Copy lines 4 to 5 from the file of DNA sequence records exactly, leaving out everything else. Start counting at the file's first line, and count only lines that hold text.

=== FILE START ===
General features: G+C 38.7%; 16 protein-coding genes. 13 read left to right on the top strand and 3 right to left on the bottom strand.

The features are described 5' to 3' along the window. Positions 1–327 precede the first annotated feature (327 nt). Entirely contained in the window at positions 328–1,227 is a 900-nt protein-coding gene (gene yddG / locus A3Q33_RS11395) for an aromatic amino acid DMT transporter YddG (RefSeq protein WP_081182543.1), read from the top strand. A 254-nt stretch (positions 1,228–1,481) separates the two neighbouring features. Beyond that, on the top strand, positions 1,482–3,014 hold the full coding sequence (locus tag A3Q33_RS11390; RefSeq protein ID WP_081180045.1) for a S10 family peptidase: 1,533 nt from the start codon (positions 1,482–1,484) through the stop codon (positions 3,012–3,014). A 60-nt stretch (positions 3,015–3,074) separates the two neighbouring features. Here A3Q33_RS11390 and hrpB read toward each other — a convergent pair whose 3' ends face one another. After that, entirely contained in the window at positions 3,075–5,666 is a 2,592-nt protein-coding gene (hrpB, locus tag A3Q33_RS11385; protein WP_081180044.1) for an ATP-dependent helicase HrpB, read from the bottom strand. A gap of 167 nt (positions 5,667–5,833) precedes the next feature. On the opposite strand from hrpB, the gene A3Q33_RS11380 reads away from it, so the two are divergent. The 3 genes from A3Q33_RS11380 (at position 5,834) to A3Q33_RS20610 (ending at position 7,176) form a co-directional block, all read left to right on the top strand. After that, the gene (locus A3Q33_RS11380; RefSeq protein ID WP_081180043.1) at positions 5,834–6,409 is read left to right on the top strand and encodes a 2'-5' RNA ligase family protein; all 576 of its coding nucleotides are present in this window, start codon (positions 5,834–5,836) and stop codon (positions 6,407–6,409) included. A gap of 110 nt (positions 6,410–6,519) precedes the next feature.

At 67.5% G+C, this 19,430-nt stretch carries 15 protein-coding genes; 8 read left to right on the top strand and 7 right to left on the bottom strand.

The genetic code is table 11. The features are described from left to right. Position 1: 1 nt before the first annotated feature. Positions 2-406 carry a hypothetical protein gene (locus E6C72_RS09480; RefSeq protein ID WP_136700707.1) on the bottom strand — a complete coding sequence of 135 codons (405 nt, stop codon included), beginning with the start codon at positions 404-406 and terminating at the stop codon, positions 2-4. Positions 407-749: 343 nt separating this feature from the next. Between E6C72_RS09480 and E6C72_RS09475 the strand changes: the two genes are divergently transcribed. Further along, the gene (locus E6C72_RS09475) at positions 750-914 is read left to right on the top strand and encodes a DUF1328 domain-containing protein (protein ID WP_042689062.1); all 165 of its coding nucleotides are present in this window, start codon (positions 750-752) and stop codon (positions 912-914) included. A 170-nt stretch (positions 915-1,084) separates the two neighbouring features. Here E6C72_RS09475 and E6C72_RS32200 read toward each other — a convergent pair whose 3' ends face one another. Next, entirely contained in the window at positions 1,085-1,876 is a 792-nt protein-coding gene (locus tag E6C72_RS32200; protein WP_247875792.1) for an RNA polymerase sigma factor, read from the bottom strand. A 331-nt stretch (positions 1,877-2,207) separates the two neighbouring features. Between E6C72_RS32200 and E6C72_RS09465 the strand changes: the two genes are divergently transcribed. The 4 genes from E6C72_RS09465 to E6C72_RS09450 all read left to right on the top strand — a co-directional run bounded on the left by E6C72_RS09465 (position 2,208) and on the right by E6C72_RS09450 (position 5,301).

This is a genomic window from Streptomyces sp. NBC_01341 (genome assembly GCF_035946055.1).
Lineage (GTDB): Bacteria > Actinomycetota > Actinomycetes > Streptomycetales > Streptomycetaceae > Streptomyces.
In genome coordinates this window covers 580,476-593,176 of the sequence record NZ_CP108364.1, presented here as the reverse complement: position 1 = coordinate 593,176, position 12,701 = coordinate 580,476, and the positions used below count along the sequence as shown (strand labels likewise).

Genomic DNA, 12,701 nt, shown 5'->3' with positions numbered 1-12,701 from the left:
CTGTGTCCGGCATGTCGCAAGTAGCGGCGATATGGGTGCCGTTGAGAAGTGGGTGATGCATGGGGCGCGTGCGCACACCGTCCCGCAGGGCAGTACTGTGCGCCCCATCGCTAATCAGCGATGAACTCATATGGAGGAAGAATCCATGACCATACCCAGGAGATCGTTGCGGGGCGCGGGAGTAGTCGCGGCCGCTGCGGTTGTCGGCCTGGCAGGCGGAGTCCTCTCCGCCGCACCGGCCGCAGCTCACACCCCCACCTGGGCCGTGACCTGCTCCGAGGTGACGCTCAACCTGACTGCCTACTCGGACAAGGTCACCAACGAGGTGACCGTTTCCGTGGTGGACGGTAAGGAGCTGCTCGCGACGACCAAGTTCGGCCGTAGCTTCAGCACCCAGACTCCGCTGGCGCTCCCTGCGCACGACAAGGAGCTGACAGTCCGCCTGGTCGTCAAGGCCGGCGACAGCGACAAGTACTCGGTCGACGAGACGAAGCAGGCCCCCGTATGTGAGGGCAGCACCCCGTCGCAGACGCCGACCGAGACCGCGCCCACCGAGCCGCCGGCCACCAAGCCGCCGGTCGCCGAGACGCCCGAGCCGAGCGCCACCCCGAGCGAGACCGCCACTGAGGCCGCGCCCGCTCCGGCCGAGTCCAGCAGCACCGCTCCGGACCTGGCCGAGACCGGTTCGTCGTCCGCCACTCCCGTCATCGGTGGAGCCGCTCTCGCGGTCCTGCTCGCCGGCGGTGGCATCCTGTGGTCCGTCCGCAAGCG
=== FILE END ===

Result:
The genetic code is table 11. The features are described from left to right. Position 1: 1 nt before the first annotated feature. Positions 2-406 carry a hypothetical protein gene (locus E6C72_RS09480; RefSeq protein ID WP_136700707.1) on the bottom strand — a complete coding sequence of 135 codons (405 nt, stop codon included), beginning with the start codon at positions 404-406 and terminating at the stop codon, positions 2-4. Positions 407-749: 343 nt separating this feature from the next. Between E6C72_RS09480 and E6C72_RS09475 the strand changes: the two genes are divergently transcribed. Further along, the gene (locus E6C72_RS09475) at positions 750-914 is read left to right on the top strand and encodes a DUF1328 domain-containing protein (protein ID WP_042689062.1); all 165 of its coding nucleotides are present in this window, start codon (positions 750-752) and stop codon (positions 912-914) included. A 170-nt stretch (positions 915-1,084) separates the two neighbouring features. Here E6C72_RS09475 and E6C72_RS32200 read toward each other — a convergent pair whose 3' ends face one another. Next, entirely contained in the window at positions 1,085-1,876 is a 792-nt protein-coding gene (locus tag E6C72_RS32200; protein WP_247875792.1) for an RNA polymerase sigma factor, read from the bottom strand. A 331-nt stretch (positions 1,877-2,207) separates the two neighbouring features. Between E6C72_RS32200 and E6C72_RS09465 the strand changes: the two genes are divergently transcribed. The 4 genes from E6C72_RS09465 to E6C72_RS09450 all read left to right on the top strand — a co-directional run bounded on the left by E6C72_RS09465 (position 2,208) and on the right by E6C72_RS09450 (position 5,301).

This is a genomic window from Streptomyces sp. NBC_01341 (genome assembly GCF_035946055.1).